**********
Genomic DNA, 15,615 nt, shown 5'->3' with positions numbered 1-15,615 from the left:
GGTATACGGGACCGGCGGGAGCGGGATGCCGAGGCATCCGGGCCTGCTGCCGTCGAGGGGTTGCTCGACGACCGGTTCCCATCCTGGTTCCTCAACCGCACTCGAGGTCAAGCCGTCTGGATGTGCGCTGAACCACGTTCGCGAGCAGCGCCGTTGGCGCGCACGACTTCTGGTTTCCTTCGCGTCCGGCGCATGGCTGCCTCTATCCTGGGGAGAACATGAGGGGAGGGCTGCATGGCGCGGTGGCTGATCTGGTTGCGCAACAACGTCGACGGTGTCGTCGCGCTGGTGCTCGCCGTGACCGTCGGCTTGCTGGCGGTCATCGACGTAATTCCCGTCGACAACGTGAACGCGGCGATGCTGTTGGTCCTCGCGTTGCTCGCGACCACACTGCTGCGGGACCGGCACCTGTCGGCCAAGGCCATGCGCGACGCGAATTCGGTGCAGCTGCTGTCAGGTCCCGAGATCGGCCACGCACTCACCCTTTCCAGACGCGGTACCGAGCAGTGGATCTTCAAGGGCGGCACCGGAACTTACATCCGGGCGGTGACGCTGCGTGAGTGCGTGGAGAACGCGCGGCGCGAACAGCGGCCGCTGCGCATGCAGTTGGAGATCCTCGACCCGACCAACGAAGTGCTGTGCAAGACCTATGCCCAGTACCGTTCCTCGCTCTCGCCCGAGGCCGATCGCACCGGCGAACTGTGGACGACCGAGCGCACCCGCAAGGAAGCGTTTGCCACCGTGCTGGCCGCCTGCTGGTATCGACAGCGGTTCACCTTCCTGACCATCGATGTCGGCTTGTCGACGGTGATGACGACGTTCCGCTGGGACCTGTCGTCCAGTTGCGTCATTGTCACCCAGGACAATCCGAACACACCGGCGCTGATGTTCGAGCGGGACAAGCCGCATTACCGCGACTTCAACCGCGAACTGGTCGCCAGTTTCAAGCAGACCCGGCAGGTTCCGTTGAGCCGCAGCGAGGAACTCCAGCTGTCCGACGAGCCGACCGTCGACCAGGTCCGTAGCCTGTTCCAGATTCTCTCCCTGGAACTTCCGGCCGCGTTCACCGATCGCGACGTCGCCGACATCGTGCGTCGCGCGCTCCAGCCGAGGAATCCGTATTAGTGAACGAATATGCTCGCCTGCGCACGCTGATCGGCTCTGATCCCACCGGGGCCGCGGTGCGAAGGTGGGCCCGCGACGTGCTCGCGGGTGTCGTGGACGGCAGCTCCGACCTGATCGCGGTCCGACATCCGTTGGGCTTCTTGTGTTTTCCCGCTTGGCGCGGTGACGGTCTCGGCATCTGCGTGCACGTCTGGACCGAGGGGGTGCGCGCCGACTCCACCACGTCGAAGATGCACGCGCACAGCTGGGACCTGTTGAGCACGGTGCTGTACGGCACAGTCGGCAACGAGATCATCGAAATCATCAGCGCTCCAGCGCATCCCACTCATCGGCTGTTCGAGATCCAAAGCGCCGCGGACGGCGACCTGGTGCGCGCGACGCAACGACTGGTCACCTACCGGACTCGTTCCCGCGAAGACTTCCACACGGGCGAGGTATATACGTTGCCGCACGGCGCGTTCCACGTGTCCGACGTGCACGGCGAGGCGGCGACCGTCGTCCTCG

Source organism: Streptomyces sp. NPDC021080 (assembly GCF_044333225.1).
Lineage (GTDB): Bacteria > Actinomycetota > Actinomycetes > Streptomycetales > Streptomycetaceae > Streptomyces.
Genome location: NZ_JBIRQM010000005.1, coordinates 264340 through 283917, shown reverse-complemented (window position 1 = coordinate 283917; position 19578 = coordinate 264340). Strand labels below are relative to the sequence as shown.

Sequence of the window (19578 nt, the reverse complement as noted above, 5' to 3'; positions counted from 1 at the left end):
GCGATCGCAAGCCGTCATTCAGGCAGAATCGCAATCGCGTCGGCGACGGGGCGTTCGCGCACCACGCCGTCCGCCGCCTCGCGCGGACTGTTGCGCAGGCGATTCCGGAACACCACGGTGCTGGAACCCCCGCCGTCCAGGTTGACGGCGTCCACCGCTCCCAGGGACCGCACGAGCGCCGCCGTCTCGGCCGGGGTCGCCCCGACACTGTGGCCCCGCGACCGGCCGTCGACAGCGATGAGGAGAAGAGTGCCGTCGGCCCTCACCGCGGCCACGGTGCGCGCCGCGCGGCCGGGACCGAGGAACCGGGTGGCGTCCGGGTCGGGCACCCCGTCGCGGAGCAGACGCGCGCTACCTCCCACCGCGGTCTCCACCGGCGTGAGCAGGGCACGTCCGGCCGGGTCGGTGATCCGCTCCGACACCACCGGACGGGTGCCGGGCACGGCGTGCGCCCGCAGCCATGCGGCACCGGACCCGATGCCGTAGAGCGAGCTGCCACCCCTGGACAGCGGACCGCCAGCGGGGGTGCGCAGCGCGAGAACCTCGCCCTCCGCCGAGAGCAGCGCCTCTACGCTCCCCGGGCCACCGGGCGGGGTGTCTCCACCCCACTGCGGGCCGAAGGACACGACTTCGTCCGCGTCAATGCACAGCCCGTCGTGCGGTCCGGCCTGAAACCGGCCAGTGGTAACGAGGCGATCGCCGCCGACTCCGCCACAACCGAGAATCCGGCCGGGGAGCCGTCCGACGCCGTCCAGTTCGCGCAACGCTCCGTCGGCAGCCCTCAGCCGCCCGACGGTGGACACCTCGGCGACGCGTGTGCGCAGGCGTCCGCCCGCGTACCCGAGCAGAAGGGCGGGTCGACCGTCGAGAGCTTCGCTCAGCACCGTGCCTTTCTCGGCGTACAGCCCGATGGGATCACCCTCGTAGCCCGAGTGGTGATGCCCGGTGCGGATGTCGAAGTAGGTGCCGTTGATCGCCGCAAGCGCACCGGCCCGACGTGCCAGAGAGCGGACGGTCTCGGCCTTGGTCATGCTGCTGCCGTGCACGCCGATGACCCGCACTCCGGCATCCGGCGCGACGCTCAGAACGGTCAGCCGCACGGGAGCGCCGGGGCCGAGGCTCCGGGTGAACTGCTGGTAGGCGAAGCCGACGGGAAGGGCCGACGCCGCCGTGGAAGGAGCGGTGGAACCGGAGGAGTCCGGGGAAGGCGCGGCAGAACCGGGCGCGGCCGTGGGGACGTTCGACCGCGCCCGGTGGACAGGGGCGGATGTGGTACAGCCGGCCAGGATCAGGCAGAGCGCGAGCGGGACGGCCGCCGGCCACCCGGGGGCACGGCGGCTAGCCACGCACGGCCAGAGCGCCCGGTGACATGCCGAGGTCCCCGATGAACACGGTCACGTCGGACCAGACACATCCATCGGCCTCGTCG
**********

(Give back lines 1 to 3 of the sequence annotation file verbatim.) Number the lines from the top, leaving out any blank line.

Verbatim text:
Genomic DNA, 15,615 nt, shown 5'->3' with positions numbered 1-15,615 from the left:
GGTATACGGGACCGGCGGGAGCGGGATGCCGAGGCATCCGGGCCTGCTGCCGTCGAGGGGTTGCTCGACGACCGGTTCCCATCCTGGTTCCTCAACCGCACTCGAGGTCAAGCCGTCTGGATGTGCGCTGAACCACGTTCGCGAGCAGCGCCGTTGGCGCGCACGACTTCTGGTTTCCTTCGCGTCCGGCGCATGGCTGCCTCTATCCTGGGGAGAACATGAGGGGAGGGCTGCATGGCGCGGTGGCTGATCTGGTTGCGCAACAACGTCGACGGTGTCGTCGCGCTGGTGCTCGCCGTGACCGTCGGCTTGCTGGCGGTCATCGACGTAATTCCCGTCGACAACGTGAACGCGGCGATGCTGTTGGTCCTCGCGTTGCTCGCGACCACACTGCTGCGGGACCGGCACCTGTCGGCCAAGGCCATGCGCGACGCGAATTCGGTGCAGCTGCTGTCAGGTCCCGAGATCGGCCACGCACTCACCCTTTCCAGACGCGGTACCGAGCAGTGGATCTTCAAGGGCGGCACCGGAACTTACATCCGGGCGGTGACGCTGCGTGAGTGCGTGGAGAACGCGCGGCGCGAACAGCGGCCGCTGCGCATGCAGTTGGAGATCCTCGACCCGACCAACGAAGTGCTGTGCAAGACCTATGCCCAGTACCGTTCCTCGCTCTCGCCCGAGGCCGATCGCACCGGCGAACTGTGGACGACCGAGCGCACCCGCAAGGAAGCGTTTGCCACCGTGCTGGCCGCCTGCTGGTATCGACAGCGGTTCACCTTCCTGACCATCGATGTCGGCTTGTCGACGGTGATGACGACGTTCCGCTGGGACCTGTCGTCCAGTTGCGTCATTGTCACCCAGGACAATCCGAACACACCGGCGCTGATGTTCGAGCGGGACAAGCCGCATTACCGCGACTTCAACCGCGAACTGGTCGCCAGTTTCAAGCAGACCCGGCAGGTTCCGTTGAGCCGCAGCGAGGAACTCCAGCTGTCCGACGAGCCGACCGTCGACCAGGTCCGTAGCCTGTTCCAGATTCTCTCCCTGGAACTTCCGGCCGCGTTCACCGATCGCGACGTCGCCGACATCGTGCGTCGCGCGCTCCAGCCGAGGAATCCGTATTAGTGAACGAATATGCTCGCCTGCGCACGCTGATCGGCTCTGATCCCACCGGGGCCGCGGTGCGAAGGTGGGCCCGCGACGTGCTCGCGGGTGTCGTGGACGGCAGCTCCGACCTGATCGCGGTCCGACATCCGTTGGGCTTCTTGTGTTTTCCCGCTTGGCGCGGTGACGGTCTCGGCATCTGCGTGCACGTCTGGACCGAGGGGGTGCGCGCCGACTCCACCACGTCGAAGATGCACGCGCACAGCTGGGACCTGTTGAGCACGGTGCTGTACGGCACAGTCGGCAACGAGATCATCGAAATCATCAGCGCTCCAGCGCATCCCACTCATCGGCTGTTCGAGATCCAAAGCGCCGCGGACGGCGACCTGGTGCGCGCGACGCAACGACTGGTCACCTACCGGACTCGTTCCCGCGAAGACTTCCACACGGGCGAGGTATATACGTTGCCGCACGGCGCGTTCCACGTGTCCGACGTGCACGGCGAGGCGGCGACCGTCGTCCTCG

Source organism: Streptomyces sp. NPDC021080 (assembly GCF_044333225.1).